Thursday, 9 June 2016

The Nature of Fire

In understanding the nature of hell, it is hard to get beyond the medieval paintings that are so viscerally imprinted on our cultural consciousness. To look beyond these lurid fantasies and focus on the scriptural teaching that was revealed by God involves peeling away our cultural preconceptions. It is important to realise that there is no horned red-skinned devil in the Bible, no pitchfork, no capering demons. There are no cloven feet or forked tails.

In fact there is no Hell at all.

By this I mean that the word Hell is not scriptural, it is an English noun used by the translators of the KJV Bible to translate four separate scriptural nouns. These scriptural words were Sheol, Hades, Gehenna, and one instance of the word Tartarus. Each word originally conveyed separate distinct meanings but unfortunately over the years and translations these have been somewhat obscured and conflated.

Unfortunately the translators of the KJV chose to sometimes translate Sheol as 'the Grave', when it talked about God's faithful being there, and yet translated it as ‘Hell’ when it talked about the unrighteous being there. In this the bias of their pre-existing theology came into play. But in the Israelites’ theology, everyone who died went to Sheol alike, whether good or bad, to sleep and await God's judgement. The dead in Sheol are described as being unknowing, asleep and unaware of their condition: “there is no work or thought or knowledge or wisdom in Sheol” (Ecc 9:10); “in death there is no remembrance of you; in Sheol who will give you praise?” (Ps 6:5); “the dead know nothing, and they have no more reward” (Ecc 9:5).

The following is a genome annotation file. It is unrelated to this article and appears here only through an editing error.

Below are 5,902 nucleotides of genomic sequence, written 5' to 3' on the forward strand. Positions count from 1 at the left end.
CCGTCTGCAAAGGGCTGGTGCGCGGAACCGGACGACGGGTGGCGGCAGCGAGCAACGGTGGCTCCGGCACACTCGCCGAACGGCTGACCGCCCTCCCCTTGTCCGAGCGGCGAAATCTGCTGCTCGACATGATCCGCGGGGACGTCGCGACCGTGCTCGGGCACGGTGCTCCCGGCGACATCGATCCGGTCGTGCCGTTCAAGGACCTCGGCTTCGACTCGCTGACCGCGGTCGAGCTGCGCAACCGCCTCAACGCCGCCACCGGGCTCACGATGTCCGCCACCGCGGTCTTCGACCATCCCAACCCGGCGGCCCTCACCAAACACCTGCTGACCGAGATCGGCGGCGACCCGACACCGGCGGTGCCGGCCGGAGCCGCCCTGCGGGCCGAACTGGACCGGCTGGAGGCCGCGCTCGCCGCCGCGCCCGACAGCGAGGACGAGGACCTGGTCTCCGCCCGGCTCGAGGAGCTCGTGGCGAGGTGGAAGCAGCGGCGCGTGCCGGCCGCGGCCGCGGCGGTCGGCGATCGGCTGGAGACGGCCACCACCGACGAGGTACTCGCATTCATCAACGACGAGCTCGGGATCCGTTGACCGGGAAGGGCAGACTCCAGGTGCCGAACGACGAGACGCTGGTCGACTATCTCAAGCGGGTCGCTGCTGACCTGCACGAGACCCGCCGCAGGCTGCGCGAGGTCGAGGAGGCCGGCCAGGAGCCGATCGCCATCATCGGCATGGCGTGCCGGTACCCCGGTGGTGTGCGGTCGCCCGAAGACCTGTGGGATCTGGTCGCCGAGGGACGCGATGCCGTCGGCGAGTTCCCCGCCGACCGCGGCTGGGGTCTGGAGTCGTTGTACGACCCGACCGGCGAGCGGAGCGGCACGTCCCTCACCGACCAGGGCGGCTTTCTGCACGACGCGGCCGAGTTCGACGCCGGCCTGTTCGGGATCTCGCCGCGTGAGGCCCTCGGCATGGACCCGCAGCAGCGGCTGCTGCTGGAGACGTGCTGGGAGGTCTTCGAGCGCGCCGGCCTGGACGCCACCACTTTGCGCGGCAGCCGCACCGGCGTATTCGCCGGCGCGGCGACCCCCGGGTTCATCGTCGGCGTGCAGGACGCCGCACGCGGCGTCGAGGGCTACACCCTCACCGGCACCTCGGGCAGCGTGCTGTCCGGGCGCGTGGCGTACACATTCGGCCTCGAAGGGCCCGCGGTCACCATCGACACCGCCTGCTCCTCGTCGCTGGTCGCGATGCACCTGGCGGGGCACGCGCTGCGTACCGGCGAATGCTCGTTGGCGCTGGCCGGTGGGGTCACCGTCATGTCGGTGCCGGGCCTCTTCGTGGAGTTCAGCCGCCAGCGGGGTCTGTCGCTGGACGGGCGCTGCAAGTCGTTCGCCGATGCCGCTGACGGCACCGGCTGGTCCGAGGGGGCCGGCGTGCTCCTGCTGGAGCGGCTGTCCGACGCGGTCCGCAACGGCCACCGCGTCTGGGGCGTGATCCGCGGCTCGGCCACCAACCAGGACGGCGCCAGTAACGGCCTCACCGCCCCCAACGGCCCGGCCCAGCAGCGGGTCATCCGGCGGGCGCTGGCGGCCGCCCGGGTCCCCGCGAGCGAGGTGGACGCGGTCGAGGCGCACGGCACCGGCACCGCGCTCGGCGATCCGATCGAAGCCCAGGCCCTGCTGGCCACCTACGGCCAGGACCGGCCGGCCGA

Wednesday, 30 March 2016

Free speech in Church

Paul wrote that “I do not permit a woman to teach or to assume authority over a man; she must be silent.” But what lessons can we draw from such an instruction today, when such a message seems so abhorrent to our modern culture. Are we supposed to follow Paul’s letter to Timothy as though it was written directly to us, ignoring the distance in time and geography that separates us from Paul? Many say yes. It doesn’t matter why Paul said what he said. Since he said it, we must obey. But to me this argument seems to rely solely on legalism, following the letter of what is written, rather than trying to discern a spiritual principle from it. Should we follow the spirit of the law, or its letter? This is a fundamental question that much of Christianity wrestles with, and is too great to go into here. But personally I do not believe Paul was attempting to set down a new law for the Church in his letters, not so soon after the joyful fulfillment of the old law. I believe he was advising the early churches based on underlying spiritual principles, and it is those that we should follow.

Firstly I believe that Christianity has to recognise the fact that the Scriptures were written in a time and culture when patriarchal dominance was both the standard and expected form of ordering society, family, and religious communities. Like the institution of slavery, it was very difficult to both imagine a different form of ordering human relationships, and to practically encourage such a counter-culture. Especially while at the same time ensuring that the fledgling religion wasn’t perceived by its neighbours as being detrimental or dangerous to the existing order.

The early Christians struggled with the tension between needing to set themselves to a different standard than the authorities of the world in which they lived, while not seeking to, or being seen to desire the revolutionary overthrowing of this established order. They were strictly a religion of peace, and they could not set themselves against the authorities they lived under otherwise not only would they be persecuted even more than they were, but they would be fundamentally going against their founding principles.